It seems in the eyes of Nigeria’s police, any young man with a laptop, smartphone and an internet connection is likely a fraudster.
Such profiling has no bearing in reality, of course. It’s simply a crude extortion tactic that has fueled a long-running racket. Here’s how it often goes: the young person is stopped on suspicion, then arrested and detained followed up being hit with bogus accusations of being an internet fraudster. In those circumstances, the options are usually paying bribes to regain freedom or facing an uncertain future decided by Nigeria’s broken criminal justice system which has left 72% of prison inmates serving time without a sentence.
Given the nature of their work, Nigerian techies are frequent targets of this scam by the police’s anti-robbery squad (SARS), a special unit which is has garnered a reputation for arbitrary arrests, torture and extra-judicial killings. But, following the recent harrowing experience of a local software engineer who arrested by SARS and asked to pay a $1,300 bribe, leaders in Nigeria’s tech industry are crowdfunding a legal effort against the unit. His story which has been retweeted over 11,000 times and infuriated the local tech industry which has long protested harassment of its workers.
Startup founders and employees across the country have contributed $30,000 to the campaign within a day of its launch. Flutterwave, a Nigerian fintech giant, has provided a payments solution for the campaign with Olugbenga Agboola, Flutterwave CEO says the company is waiving regular charges on the payments link. Other notable tech founders leading the camapign include Jason Njoku, founder of iROKOtv, Tayo Oviosu, founder of Paga and SIM Shagaya, founder of Konga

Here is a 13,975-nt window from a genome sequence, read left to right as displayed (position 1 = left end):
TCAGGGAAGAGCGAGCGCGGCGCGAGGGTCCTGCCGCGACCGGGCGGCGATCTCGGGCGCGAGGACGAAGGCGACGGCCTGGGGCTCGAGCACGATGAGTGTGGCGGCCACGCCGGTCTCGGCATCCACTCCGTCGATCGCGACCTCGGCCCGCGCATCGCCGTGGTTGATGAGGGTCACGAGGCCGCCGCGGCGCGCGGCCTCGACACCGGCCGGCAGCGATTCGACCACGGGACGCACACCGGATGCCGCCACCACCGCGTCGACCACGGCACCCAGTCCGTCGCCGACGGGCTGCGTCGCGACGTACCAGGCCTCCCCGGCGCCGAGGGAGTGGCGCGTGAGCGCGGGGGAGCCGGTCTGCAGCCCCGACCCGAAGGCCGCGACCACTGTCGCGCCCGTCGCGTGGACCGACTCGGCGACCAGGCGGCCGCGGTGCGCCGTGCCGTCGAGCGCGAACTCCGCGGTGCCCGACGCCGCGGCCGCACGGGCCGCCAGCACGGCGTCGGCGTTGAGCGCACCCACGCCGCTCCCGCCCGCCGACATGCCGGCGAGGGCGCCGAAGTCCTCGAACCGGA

The raised funds will go to financing lawsuits as well as supporting existing initiatives against police brutality. The campaign will work with civil society groups and activists with a track record of fighting police brutality and extortion.
Bosun Tijani, co-founder of Co-Creation Hub, Nigeria’s leading tech hub, is among those leading the campaign and says harassment by SARS officers will result in increased talent drain with several local developers already opting for careers and lives abroad, away from Nigeria’s dysfunction. Tijani says despite its prevailing rhetoric of supporting the budding tech industry, the government “continues to turn a blind eye to the robbery and psychological intimidation of young tech talent.”
In truth, the profiling of young laptop-carrying Nigerians as fraudsters by the police stems from the country’s much maligned history with internet fraudsters who continue to evolve while carrying out million-dollar scams. However, in targeting young techies, the police are inadvertently hitting at a group of Nigerians who are perhaps doing the most to correct the narrative of online fraud.
So far, much of the tech industry’s efforts have been rewarded: Nigeria’s ecosystem has morphed into one of Africa’s most valuable over the past decade with tech companies founded, led and staffed by young people offering innovative solutions to several of the country’s problems across financial inclusion, agriculture and healthcare.
It’s not the first time SARS has been subject of a widespread campaign against its excesses. A 2017 #EndSARS campaign led by young Nigerians on social media resulted in the announcement of a revamp of the unit. However, as stories of sustained harassment show, very little has changed. Any sustainable reforms to Nigeria’s police will likely be slow-growing given its entrenched problems: a survey by Nigeria’s statistics bureau showed police officers were the most likely of all civil servants to solicit and collect bribes while a 2016 security index ranked Nigeria’s police force ranks as the worst globally.
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